THE PESO could rise further versus the dollar this week as the government continues its coronavirus disease 2019 (COVID-19) vaccine rollout and as cases in Metro Manila showed a declining trend.

The local unit closed at P47.75 per dollar on Friday, gaining 7.5 centavos from its P47.825 finish on Thursday, based on data from the Bankers Association of the Philippines.

The local unit also strengthened by five centavos from its P47.80-per-dollar close on May 28.

Data showing steady inflation in May boosted the peso on Friday, Rizal Commercial Banking Corp. Chief Economist Michael L. Ricafort said.

Headline inflation was steady for the third straight month at 4.5% in May, the Philippine Statistics Authority reported on Friday, matching market expectations.

The figure was within the 4-4.8% estimate by the BSP for that month and also matched the median estimate in a BusinessWorld poll.

Year to date, inflation was 4.4%, higher than the 2-4% target of the central bank and its revised forecast of 3.9% for the year. May was the fifth month in a row that inflation went beyond target.

Meanwhile, a trader said the elevated global oil prices also affected peso-dollar trading last week.

For this week, Mr. Ricafort said the market will watch out for the release of April unemployment data on Tuesday, as well as trade data due to come out on Wednesday.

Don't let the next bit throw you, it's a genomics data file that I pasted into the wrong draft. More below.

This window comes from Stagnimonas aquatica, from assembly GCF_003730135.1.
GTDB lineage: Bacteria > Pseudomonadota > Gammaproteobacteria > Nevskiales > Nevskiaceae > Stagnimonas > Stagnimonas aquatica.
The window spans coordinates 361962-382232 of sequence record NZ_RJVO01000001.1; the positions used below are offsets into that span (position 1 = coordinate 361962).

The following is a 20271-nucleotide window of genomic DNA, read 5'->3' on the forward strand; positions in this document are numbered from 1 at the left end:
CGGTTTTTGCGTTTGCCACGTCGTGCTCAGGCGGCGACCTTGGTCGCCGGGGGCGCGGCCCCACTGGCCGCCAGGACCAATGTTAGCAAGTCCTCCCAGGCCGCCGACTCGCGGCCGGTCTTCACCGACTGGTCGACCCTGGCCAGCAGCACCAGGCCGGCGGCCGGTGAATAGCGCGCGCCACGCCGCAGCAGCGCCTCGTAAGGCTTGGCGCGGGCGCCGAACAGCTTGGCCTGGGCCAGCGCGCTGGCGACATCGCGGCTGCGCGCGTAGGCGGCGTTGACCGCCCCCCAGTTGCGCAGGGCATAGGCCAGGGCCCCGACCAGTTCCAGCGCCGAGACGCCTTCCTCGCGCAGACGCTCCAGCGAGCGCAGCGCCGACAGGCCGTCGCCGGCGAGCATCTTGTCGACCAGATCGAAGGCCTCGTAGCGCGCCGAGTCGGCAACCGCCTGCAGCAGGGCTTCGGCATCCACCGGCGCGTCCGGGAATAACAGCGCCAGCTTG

He added that the declining trend in new COVID-19 cases as well as progress in the government’s inoculation program could help drive market sentiment this week.

The Health department reported 6,955 new coronavirus cases on Saturday, which brought the country’s tally to over 1.26 million.

The department Mindanao accounted for 25% of the new cases reported last week.

Meanwhile, the trader said the market could take its cue from the US jobs data released last week, which was weaker than expected.

The dollar fell on Friday after US nonfarm payrolls data showed hiring increased in May as the pandemic eased, but not as much as expected, tempering expectations the Federal Reserve will tighten monetary policy sooner, rather than later, Reuters reported.

Nonfarm payrolls increased by a solid 559,000 jobs last month, helped by higher COVID-19 vaccination rates, but that was below the consensus forecast for 650,000 jobs added in May.

The softer-than-expected report means there is no urgency for the Fed to begin tapering its monthly purchase of $120 billion in bonds to support the economy.

At 3 p.m. ET on Friday, the dollar index was down 0.38% at 90.135, dropping from a three-week high earlier in the session.

The dollar had rallied on Thursday, notching up its biggest daily gain in a month, after weekly US jobless claims fell below 400,000 for the first time since the pandemic started more than a year ago and private payrolls increased by significantly more than expected.

For this week, Mr. Ricafort gave a forecast range of P47.90 to P48 per dollar, while the trader expects the local unit to move within the P47.70 to P48 levels. — IBC with Reuters